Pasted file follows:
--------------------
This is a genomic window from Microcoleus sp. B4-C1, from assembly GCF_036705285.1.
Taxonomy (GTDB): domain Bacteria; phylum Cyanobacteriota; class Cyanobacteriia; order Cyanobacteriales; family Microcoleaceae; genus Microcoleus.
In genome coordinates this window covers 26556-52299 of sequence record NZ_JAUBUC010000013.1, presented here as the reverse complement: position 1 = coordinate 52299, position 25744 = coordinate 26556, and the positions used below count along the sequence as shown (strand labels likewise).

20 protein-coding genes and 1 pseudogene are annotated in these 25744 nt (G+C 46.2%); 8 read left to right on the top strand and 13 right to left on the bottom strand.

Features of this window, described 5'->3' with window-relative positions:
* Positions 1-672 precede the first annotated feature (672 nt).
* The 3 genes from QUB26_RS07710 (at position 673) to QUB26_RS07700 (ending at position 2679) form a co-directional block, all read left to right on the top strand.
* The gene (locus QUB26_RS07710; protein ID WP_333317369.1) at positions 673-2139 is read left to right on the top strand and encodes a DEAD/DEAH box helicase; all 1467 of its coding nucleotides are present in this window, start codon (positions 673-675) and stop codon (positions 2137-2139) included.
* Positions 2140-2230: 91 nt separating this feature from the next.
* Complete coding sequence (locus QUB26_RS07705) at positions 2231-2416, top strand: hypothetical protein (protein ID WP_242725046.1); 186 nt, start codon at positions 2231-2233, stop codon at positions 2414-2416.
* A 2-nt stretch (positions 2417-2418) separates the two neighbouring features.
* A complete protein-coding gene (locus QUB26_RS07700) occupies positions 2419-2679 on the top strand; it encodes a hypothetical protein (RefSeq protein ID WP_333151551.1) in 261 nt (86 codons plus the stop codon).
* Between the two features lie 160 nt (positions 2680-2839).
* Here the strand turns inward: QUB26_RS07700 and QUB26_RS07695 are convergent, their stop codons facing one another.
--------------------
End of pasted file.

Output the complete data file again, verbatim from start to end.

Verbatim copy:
This is a genomic window from Microcoleus sp. B4-C1, from assembly GCF_036705285.1.
Taxonomy (GTDB): domain Bacteria; phylum Cyanobacteriota; class Cyanobacteriia; order Cyanobacteriales; family Microcoleaceae; genus Microcoleus.
In genome coordinates this window covers 26556-52299 of sequence record NZ_JAUBUC010000013.1, presented here as the reverse complement: position 1 = coordinate 52299, position 25744 = coordinate 26556, and the positions used below count along the sequence as shown (strand labels likewise).

20 protein-coding genes and 1 pseudogene are annotated in these 25744 nt (G+C 46.2%); 8 read left to right on the top strand and 13 right to left on the bottom strand.

Features of this window, described 5'->3' with window-relative positions:
* Positions 1-672 precede the first annotated feature (672 nt).
* The 3 genes from QUB26_RS07710 (at position 673) to QUB26_RS07700 (ending at position 2679) form a co-directional block, all read left to right on the top strand.
* The gene (locus QUB26_RS07710; protein ID WP_333317369.1) at positions 673-2139 is read left to right on the top strand and encodes a DEAD/DEAH box helicase; all 1467 of its coding nucleotides are present in this window, start codon (positions 673-675) and stop codon (positions 2137-2139) included.
* Positions 2140-2230: 91 nt separating this feature from the next.
* Complete coding sequence (locus QUB26_RS07705) at positions 2231-2416, top strand: hypothetical protein (protein ID WP_242725046.1); 186 nt, start codon at positions 2231-2233, stop codon at positions 2414-2416.
* A 2-nt stretch (positions 2417-2418) separates the two neighbouring features.
* A complete protein-coding gene (locus QUB26_RS07700) occupies positions 2419-2679 on the top strand; it encodes a hypothetical protein (RefSeq protein ID WP_333151551.1) in 261 nt (86 codons plus the stop codon).
* Between the two features lie 160 nt (positions 2680-2839).
* Here the strand turns inward: QUB26_RS07700 and QUB26_RS07695 are convergent, their stop codons facing one another.